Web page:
Things to do list!

A project log for Plastic-producing personal bioreactor system

Cultivate a [safe!] bacteria that accumulates PHA, then recover the PHA granules, purify, and use for 3d-print filament!

Neil K. SheridanNeil K. Sheridan 03/31/2019 at 21:350 Comments

1. Obtain 1kg of Polyhydroxyalkaonate granules is ~£215 from sigma aldrich , then test if these can be made into 3d-printing filament using e.g. an extruder like the filabot.

2. If ok with making filament, then try some 3d prints! e.g. just a water holder for drinking!


3. Obtain Cupriavidus necator culture (e.g. 185,- €) and experiment with the growth and PHA accumulation phases using protocols from papers mentioned earlier. You will need to invest in various analytic tools!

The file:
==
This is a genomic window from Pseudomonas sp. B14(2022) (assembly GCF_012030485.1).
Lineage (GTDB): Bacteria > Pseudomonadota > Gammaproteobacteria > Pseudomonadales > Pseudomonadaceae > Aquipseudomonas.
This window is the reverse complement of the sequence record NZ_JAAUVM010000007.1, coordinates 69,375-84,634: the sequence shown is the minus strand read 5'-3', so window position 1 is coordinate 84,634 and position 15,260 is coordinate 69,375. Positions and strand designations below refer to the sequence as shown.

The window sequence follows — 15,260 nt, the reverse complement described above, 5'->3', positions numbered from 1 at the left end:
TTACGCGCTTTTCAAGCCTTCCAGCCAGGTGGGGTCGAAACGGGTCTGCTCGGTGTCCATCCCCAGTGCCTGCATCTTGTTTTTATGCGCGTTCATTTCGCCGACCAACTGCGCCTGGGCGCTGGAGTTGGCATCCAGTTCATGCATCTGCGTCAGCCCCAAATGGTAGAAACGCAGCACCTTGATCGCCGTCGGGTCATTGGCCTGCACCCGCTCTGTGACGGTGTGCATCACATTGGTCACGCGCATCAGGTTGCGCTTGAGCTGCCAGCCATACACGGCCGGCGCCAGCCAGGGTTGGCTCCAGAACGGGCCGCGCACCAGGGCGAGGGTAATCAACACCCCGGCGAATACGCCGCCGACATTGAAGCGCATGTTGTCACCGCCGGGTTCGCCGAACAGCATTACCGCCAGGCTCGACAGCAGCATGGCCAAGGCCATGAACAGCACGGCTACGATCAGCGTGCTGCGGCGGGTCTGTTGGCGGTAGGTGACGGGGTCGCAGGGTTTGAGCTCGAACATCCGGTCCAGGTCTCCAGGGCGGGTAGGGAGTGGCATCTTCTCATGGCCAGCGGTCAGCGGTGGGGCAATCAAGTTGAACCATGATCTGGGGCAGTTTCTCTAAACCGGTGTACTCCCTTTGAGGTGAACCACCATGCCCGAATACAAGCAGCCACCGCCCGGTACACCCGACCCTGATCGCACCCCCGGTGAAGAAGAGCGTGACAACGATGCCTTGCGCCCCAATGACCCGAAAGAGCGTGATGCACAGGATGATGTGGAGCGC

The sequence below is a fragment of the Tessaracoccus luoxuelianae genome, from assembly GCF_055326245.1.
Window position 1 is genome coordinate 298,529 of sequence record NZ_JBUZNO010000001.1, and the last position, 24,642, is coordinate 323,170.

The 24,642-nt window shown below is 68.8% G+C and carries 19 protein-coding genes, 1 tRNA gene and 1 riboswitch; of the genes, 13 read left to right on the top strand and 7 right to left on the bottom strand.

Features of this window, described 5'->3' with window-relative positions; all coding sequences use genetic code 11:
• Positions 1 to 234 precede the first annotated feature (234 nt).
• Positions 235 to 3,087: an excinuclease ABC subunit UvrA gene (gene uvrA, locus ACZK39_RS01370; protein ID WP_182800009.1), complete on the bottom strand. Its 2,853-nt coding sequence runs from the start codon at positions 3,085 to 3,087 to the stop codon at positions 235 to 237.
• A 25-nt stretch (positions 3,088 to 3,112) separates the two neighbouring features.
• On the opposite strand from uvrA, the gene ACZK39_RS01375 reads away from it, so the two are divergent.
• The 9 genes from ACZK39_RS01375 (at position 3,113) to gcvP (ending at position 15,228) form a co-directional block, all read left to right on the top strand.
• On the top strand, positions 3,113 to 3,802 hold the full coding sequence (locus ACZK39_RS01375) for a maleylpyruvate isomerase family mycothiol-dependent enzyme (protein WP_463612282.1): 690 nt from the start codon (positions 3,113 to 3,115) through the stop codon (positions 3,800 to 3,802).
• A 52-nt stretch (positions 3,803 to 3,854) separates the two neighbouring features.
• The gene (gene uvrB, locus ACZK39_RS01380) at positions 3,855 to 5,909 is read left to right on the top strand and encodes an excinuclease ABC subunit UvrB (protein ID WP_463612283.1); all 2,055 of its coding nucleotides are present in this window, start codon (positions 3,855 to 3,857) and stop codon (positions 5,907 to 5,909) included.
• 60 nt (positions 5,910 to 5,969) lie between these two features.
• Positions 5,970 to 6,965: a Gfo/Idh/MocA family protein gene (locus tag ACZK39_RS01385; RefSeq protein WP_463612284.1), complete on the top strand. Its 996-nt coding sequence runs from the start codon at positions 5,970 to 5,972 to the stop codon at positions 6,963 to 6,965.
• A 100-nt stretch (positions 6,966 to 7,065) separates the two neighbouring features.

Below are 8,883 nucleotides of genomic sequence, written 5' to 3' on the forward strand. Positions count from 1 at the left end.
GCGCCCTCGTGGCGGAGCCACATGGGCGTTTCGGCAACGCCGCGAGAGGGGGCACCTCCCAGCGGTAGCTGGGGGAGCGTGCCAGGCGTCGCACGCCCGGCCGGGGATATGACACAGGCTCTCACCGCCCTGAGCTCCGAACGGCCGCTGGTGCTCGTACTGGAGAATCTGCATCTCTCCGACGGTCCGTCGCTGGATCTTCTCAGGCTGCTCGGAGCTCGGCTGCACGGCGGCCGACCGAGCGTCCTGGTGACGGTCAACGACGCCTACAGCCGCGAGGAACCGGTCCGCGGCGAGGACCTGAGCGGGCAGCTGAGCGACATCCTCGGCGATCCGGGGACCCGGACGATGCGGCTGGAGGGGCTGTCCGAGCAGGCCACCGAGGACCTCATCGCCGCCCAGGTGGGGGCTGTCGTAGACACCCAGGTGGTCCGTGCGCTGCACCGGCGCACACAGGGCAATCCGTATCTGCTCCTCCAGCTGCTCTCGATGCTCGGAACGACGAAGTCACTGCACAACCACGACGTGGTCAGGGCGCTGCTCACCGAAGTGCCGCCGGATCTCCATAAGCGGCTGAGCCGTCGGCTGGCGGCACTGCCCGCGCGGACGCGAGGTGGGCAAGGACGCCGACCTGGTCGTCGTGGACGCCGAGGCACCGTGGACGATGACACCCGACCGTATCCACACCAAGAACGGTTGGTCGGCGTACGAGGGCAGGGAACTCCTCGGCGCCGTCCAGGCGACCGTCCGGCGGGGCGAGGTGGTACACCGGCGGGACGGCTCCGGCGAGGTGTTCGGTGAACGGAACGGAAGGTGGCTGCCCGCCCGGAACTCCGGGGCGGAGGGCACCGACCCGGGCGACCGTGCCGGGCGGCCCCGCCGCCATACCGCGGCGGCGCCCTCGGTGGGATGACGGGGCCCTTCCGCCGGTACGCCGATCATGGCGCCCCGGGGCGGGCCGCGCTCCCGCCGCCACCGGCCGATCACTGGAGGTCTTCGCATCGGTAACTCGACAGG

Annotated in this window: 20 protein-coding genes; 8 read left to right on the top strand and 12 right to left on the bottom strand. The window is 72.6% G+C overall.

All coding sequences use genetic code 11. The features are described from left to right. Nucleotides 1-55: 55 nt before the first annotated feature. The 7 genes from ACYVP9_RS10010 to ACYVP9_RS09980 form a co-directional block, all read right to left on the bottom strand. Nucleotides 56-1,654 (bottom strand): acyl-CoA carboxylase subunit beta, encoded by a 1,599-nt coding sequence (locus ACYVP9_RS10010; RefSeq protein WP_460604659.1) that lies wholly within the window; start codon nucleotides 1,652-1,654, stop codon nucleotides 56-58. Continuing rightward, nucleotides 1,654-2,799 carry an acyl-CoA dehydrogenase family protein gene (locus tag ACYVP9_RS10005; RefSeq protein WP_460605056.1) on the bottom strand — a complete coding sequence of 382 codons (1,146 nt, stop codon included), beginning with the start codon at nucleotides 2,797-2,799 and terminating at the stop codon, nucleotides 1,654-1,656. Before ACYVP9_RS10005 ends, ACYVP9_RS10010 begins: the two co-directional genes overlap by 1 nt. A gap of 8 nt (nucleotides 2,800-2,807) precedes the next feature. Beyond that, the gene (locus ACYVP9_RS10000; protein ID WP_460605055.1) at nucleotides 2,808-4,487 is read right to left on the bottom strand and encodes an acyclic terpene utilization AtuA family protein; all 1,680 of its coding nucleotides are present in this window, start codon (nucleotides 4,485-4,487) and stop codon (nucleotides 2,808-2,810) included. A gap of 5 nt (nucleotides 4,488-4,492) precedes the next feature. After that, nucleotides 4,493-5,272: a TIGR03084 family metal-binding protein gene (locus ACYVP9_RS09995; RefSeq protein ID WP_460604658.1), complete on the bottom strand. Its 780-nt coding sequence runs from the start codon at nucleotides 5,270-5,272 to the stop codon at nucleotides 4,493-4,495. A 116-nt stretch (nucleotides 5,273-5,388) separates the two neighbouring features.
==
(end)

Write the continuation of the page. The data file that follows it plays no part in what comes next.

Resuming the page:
Q. What should Ralstonia eutropha be fed with?

Q. Is wild-type of an engineered type best?

Q. Which PHA is the best for 3d-printing? Depending on what we are printing of course!

A. [1] describes PHAs as 

PropertiesExtrusion TempProsCons
Several copolymers,
brittle and stiff
~160CUV-stable, stiffnessElasticity, brittle

So I'm not sure, since there are such a wide variety in the family! 

Two of the common members of the PHA family I have encountered so far:

- Poly(3-hydroxybutyrate) aka P(3HB)

- P(3HB-co-3HHx)


1. Pakkanen, J., Manfredi, D., Minetola, P., & Iuliano, L. (2017). About the Use of Recycled or Biodegradable Filaments for Sustainability of 3D Printing. Smart Innovation, Systems and Technologies, 776–785.doi:10.1007/978-3-319-57078-5_73